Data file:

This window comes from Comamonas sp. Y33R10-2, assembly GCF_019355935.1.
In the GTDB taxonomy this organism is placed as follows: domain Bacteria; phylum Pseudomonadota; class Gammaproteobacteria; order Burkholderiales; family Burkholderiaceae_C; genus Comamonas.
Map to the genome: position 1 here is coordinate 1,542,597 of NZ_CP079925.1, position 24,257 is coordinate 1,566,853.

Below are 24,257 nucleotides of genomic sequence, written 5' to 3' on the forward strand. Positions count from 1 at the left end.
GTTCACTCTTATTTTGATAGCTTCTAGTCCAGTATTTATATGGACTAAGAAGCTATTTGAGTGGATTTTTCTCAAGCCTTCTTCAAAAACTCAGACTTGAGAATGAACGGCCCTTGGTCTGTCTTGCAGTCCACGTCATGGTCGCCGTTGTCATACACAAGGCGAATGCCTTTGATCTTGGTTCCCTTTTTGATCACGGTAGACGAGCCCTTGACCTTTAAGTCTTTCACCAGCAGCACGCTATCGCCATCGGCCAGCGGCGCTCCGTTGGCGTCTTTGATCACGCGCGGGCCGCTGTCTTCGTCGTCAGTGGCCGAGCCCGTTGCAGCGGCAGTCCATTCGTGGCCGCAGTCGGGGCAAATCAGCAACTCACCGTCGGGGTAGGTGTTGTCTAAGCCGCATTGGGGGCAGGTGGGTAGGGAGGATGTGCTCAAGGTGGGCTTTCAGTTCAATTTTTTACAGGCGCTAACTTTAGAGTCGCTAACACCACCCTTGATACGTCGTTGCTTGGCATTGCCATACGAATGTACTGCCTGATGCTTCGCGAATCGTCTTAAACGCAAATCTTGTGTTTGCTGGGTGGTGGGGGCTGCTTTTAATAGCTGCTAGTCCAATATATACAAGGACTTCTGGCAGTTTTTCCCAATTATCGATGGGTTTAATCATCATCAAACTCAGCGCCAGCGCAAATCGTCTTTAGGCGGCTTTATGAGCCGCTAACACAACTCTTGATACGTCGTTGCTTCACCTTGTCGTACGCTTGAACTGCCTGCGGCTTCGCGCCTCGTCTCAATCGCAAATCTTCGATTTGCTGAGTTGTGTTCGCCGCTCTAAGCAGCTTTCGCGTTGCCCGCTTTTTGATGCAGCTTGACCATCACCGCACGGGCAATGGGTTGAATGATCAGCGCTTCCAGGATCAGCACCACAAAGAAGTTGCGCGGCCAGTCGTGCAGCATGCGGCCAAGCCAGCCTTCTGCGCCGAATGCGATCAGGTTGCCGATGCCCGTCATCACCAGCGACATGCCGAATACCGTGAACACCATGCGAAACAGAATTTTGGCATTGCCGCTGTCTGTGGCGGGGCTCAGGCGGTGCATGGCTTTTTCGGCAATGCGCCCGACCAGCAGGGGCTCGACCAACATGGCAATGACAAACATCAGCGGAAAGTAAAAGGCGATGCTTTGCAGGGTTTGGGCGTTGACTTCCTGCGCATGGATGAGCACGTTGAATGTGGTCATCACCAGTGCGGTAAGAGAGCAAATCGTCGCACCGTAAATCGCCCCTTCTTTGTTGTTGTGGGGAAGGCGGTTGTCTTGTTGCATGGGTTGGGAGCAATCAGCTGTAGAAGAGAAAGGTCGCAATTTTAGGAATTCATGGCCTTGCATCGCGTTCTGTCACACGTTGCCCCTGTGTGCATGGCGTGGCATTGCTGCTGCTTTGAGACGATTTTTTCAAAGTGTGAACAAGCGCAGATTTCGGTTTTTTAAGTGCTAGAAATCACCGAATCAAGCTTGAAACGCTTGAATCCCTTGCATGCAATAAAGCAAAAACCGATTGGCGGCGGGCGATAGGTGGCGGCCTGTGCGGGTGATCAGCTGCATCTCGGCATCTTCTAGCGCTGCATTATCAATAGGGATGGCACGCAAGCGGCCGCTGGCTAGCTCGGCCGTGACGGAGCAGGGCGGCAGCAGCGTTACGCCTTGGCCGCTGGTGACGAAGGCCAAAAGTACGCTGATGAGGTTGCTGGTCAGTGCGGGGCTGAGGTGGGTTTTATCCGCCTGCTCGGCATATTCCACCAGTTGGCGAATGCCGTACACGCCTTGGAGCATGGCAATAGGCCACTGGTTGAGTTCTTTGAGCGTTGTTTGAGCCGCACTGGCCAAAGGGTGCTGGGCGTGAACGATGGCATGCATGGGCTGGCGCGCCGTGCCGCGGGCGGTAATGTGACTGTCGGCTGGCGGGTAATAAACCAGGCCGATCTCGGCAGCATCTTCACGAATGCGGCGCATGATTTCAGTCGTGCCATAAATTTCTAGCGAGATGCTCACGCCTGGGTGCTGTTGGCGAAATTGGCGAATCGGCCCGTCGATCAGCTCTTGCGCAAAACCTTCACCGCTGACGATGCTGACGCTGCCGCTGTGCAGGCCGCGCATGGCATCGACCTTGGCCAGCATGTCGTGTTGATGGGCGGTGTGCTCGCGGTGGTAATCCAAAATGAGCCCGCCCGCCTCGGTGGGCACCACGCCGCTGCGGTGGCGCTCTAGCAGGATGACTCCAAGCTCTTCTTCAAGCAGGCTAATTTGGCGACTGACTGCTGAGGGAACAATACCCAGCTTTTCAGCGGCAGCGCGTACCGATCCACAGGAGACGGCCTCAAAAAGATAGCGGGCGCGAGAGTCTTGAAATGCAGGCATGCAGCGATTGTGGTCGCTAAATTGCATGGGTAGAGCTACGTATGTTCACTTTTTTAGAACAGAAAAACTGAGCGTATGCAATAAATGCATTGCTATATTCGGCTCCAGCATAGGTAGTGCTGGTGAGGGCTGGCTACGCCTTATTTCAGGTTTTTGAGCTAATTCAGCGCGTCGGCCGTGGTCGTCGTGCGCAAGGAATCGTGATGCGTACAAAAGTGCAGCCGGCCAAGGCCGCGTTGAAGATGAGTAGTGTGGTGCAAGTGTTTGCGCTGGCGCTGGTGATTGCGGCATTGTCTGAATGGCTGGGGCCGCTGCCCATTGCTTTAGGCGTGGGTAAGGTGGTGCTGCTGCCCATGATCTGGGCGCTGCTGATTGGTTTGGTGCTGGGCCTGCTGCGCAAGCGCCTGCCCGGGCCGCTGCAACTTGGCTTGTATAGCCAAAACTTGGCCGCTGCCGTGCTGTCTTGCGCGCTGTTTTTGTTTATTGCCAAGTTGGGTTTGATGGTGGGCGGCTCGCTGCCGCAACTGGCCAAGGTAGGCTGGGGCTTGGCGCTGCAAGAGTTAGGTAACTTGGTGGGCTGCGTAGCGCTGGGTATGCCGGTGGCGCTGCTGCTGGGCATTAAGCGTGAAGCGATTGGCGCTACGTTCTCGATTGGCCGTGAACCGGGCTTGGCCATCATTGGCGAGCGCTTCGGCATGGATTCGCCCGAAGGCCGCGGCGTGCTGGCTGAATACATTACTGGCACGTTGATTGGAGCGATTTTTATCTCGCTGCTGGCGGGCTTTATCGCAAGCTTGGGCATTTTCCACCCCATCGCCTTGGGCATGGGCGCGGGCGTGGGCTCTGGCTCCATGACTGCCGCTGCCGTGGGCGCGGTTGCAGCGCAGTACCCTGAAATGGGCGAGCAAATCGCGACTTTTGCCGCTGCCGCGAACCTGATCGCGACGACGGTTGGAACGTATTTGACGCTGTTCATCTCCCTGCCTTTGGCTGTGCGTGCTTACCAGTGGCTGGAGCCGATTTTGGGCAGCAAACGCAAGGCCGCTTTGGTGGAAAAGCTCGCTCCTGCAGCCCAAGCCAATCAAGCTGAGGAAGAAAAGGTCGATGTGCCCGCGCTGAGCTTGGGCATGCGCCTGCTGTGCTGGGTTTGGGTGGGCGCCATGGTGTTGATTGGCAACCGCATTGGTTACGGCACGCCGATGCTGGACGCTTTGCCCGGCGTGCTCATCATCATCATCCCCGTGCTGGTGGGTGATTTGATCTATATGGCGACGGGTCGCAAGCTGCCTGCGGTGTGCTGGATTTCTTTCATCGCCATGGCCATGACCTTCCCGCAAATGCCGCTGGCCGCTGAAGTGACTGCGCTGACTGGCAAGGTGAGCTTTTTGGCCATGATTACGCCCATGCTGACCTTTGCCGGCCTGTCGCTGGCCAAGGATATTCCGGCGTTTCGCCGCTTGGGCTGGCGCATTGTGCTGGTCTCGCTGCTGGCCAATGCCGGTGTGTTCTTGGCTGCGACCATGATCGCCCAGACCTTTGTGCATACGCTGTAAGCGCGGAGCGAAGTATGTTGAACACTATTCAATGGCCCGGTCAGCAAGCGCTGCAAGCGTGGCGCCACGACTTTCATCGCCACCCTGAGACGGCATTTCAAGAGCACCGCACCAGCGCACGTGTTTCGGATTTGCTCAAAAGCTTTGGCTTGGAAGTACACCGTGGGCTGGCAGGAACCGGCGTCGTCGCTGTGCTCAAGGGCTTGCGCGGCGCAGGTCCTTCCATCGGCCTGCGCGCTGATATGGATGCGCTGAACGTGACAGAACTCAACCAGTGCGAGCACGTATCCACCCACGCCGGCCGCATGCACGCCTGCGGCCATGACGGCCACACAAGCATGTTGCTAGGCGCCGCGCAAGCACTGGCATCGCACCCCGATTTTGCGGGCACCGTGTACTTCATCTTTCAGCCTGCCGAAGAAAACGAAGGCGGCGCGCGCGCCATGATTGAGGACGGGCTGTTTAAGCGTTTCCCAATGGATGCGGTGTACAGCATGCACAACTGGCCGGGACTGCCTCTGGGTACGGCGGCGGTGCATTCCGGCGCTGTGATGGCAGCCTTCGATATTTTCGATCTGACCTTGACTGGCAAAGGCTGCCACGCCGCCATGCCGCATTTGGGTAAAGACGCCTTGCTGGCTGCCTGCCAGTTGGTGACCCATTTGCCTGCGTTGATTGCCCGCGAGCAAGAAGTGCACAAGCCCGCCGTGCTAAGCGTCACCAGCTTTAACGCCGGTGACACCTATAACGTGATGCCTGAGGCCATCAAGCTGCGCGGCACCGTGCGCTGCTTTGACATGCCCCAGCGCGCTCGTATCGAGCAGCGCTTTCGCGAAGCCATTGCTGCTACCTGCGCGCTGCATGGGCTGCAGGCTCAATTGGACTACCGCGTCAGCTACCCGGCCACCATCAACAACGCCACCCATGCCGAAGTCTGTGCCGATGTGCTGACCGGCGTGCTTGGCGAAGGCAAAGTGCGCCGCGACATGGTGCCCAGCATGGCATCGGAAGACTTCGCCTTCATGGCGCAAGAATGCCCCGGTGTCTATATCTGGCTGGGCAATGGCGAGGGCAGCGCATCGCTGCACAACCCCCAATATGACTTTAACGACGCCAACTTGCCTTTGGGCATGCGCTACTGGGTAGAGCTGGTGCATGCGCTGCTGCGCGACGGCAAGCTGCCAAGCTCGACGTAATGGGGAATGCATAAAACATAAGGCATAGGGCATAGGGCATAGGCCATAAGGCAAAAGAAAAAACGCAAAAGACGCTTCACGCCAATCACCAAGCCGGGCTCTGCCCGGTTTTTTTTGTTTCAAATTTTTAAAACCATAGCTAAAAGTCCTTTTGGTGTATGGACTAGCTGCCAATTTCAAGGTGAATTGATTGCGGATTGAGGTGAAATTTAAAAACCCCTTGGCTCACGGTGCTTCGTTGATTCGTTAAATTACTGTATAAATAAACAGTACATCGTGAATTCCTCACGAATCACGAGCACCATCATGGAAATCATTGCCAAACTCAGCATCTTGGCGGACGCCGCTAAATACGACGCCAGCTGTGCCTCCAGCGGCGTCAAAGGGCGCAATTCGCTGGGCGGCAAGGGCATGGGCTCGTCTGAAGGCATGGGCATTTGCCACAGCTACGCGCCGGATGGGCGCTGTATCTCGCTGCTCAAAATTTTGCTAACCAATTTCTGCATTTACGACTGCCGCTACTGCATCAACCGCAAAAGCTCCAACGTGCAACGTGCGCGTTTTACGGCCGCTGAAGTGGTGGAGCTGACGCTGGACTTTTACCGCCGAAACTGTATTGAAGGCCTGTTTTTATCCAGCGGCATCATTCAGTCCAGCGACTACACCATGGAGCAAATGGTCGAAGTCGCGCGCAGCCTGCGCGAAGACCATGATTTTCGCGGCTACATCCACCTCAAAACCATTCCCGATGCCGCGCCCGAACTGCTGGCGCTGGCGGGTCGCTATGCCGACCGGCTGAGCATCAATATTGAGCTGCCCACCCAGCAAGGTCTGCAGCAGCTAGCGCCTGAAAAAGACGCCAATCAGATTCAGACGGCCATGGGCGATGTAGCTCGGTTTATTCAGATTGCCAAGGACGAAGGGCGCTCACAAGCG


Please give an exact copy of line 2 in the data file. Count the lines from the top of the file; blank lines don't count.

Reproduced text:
In the GTDB taxonomy this organism is placed as follows: domain Bacteria; phylum Pseudomonadota; class Gammaproteobacteria; order Burkholderiales; family Burkholderiaceae_C; genus Comamonas.